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Old 22-05-2007, 01:21   #1
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optima batteries

I installed 10 of these batteries as my house bank in 2004 but they seem to be on their last legs already..any comments would be appreciated.
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Old 22-05-2007, 01:56   #2
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Which model Optima did you install?
What was your use profile (storage, charge & discharge regimens)?

Optima makes both starting (Blue Top, Gray Case) and deep-cycle/SLI (Blue Top, White Case) marine batteries.
Oprtima’s D34M and D31M BlueTop batteries are dual-purpose (starting & deep-cycle) batteries.
OPTIMA's 34M BlueTop battery is a starting battery.

The Optima Yellow Top is an automotive heavy-duty battery.
The Optima Red Top is an auto starting battery.

Optima Charging Instructions:
Technical Specs

Some additional Optima info’ from the U.K.:
Early Failure:
Optima Battery Information
Testing:
How to Test an Optima Battery
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Old 22-05-2007, 13:55   #3
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Any details on the rest of the systems? Inverter, Charger, etc.

How were you charging them? solar, alternator, wind, etc.

You say house, but did you have a seperate bank for starting?
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Old 23-05-2007, 03:16   #4
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Dear Friends

Thank you for your response to my querey, Sorry for the lack of details and my poor spelling, but I promise to do better in the future on both fronts.

I have a house bank of 9x D34M batterys and the starter battery is also a D34M( 2 seperate banks)

The batterys were installed during the build in France(may 2003) and were kept charged with a Mains power Cristec CPS2 12volt 80 amp while in the marina and the alternator from the Volvo D2 55 when away from the dock.

The Cristec is modern 3 stage charger, with 14.3v bulk and 13.6 float.

I also have a Areogen 6 and 2x45 watt solar panels with dump equipment to prevent over charging.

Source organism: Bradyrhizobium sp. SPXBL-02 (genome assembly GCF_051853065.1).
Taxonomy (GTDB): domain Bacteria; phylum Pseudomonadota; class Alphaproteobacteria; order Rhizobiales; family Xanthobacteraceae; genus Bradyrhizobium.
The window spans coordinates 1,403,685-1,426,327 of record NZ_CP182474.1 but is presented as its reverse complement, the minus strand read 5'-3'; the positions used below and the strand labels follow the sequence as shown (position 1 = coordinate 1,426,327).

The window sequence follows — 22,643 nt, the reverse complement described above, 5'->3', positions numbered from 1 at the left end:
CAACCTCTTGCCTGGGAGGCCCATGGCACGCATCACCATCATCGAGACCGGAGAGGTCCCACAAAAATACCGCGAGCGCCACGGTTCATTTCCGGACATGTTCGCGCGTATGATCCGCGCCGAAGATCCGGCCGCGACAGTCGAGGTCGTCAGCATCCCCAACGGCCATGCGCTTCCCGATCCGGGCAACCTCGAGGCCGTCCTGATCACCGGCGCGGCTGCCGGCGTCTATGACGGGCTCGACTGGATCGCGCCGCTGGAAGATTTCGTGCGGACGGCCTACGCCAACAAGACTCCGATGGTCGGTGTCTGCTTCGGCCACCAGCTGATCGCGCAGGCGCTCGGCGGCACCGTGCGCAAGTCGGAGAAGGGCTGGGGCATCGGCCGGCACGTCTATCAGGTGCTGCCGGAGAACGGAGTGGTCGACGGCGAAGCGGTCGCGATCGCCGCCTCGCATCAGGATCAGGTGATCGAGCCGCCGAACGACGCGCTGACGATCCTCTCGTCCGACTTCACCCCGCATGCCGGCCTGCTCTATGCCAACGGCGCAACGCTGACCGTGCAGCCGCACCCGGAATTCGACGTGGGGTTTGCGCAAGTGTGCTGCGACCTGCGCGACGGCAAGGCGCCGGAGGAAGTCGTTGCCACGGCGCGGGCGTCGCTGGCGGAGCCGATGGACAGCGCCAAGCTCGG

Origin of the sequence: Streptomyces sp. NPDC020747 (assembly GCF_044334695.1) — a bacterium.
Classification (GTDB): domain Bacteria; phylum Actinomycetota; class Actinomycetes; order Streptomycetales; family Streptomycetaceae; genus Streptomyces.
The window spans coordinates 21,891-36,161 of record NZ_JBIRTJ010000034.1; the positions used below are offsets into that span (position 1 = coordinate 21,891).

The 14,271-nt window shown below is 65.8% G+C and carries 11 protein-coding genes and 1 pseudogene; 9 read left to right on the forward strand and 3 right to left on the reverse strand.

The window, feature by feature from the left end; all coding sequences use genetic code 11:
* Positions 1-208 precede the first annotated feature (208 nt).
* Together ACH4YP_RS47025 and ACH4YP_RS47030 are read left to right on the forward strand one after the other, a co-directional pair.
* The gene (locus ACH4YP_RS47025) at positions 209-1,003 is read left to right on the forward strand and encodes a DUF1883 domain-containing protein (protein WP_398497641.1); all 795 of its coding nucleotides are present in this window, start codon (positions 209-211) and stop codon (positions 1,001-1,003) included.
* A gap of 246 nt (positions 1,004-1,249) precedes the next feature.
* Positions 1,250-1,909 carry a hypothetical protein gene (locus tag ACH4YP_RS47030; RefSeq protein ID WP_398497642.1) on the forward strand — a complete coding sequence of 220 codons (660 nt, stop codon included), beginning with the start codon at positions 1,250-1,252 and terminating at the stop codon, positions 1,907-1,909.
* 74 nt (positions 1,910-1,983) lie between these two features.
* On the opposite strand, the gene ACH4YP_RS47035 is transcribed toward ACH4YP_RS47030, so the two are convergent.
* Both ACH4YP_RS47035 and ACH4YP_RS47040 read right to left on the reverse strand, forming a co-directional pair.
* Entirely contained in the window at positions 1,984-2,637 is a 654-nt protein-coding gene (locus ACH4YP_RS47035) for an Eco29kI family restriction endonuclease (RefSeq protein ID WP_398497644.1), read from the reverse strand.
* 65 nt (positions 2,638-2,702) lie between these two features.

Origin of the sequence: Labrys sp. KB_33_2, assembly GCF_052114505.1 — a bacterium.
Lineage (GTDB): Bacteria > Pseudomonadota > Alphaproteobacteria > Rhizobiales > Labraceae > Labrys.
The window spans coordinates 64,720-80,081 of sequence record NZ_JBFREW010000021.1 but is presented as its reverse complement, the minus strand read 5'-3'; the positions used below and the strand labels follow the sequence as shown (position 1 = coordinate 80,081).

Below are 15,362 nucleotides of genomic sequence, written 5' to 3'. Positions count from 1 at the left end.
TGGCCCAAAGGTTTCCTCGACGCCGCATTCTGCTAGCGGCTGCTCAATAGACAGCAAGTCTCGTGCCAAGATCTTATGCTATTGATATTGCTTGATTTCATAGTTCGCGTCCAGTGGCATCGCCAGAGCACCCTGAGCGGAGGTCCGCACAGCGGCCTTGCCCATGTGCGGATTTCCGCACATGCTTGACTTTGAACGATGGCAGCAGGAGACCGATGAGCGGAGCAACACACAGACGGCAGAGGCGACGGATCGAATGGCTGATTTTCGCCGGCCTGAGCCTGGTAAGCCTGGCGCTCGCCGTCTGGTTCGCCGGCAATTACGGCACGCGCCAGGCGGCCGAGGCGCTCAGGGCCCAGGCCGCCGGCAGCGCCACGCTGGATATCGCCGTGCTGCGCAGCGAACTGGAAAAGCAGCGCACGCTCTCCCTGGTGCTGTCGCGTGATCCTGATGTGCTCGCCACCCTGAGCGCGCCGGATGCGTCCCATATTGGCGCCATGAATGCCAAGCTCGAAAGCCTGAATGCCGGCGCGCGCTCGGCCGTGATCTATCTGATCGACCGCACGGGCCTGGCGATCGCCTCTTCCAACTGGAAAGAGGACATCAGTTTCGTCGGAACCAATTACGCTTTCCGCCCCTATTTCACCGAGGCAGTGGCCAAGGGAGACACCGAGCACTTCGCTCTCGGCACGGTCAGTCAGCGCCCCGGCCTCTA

I live in Australia so the boat was only in use on the Atlantic side of France for the May June July period of 2004 and 2005 but in 2006 I brought it back to Sydney.

As the boat is now on a swing mooring in Sydney and away from the luxury of shore power the lack of capacity in the batterys has been brought rapidly to my attention.

On my weekends on board I always find the system is fully charged(Mastervolt Combi Panel) on arival and less than full when I leave.( the Wind and Solar seem to take care of the day requirements ~ 4amps/Hour. (radio and a bit of laptop))

I have a 5kVa genny on board and have recently installed a Mastervolt Combi Mass 12/2000 charger/inverter (100 amp) 14.25v bulk, 13.25v float, a 3 stage device.

I was thinking that maybe even with the wind and solar charging they were not getting fully charged during my periods off the boat and they have sulphated up.

A bit of a disapointment, as I was sucked in by the propergander of their low discharge qualities.

All the best

Harold.
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Old 23-05-2007, 03:51   #5
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Nine group 34's represents a serious battery bank, which should be capable of sustaining a little internal self-discharge (especially backed up /w your wind/solar charging).

Have you checked for a parasitic drain (short)?

This is a mystery, I wouldn’t leave unresolved.

In case you purchased the batteries late in '04 ...

OPTIMA WARRANTY INFORMATION
All BlueTop starting and dual purpose batteries;
18 months free replacement, remaining 18 months prorated

In the event of failure, retain your original receipt for proper issuance of credit. Claims without proper identification of purchase date will result in adjustment from the date of manufacture.

To evaluate your battery for warranty, take the battery along with your original receipt to the place of purchase for battery testing. If it isn't possible to take the battery to the original dealer, please contact the OPTIMA® Customer Service Center at 888-8OPTIMA (888-867-8462) to assist you in locating a dealer or distributor in your area.
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Old 23-05-2007, 09:17   #6
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You could try exercising the batteries. Difficult to do when you don't have shorepower but the procedure is to drain the batteries down to under 12 volts, then fully charge them. Do this a couple of times and then check the capacity.

I'm not sure if you can equalize those batteries or not. Best to check with the manufacturer. If they approve then equalization may restore them to near full capacity. Again, difficult without shorepower.
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Old 23-05-2007, 09:41   #7
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Harold, the Optima batteries are AGM type and they do not suffer from sulfating. The maker also does not suggest equalizing them, only Lifeline suggests equalizing their own brand of AGM batteries.

If any one of your chargers is putting out excess voltage, above Optima's own specification for the batteries, they can easily be ruined from that. Once an AGM battery is "cooked", there is no way to fix it.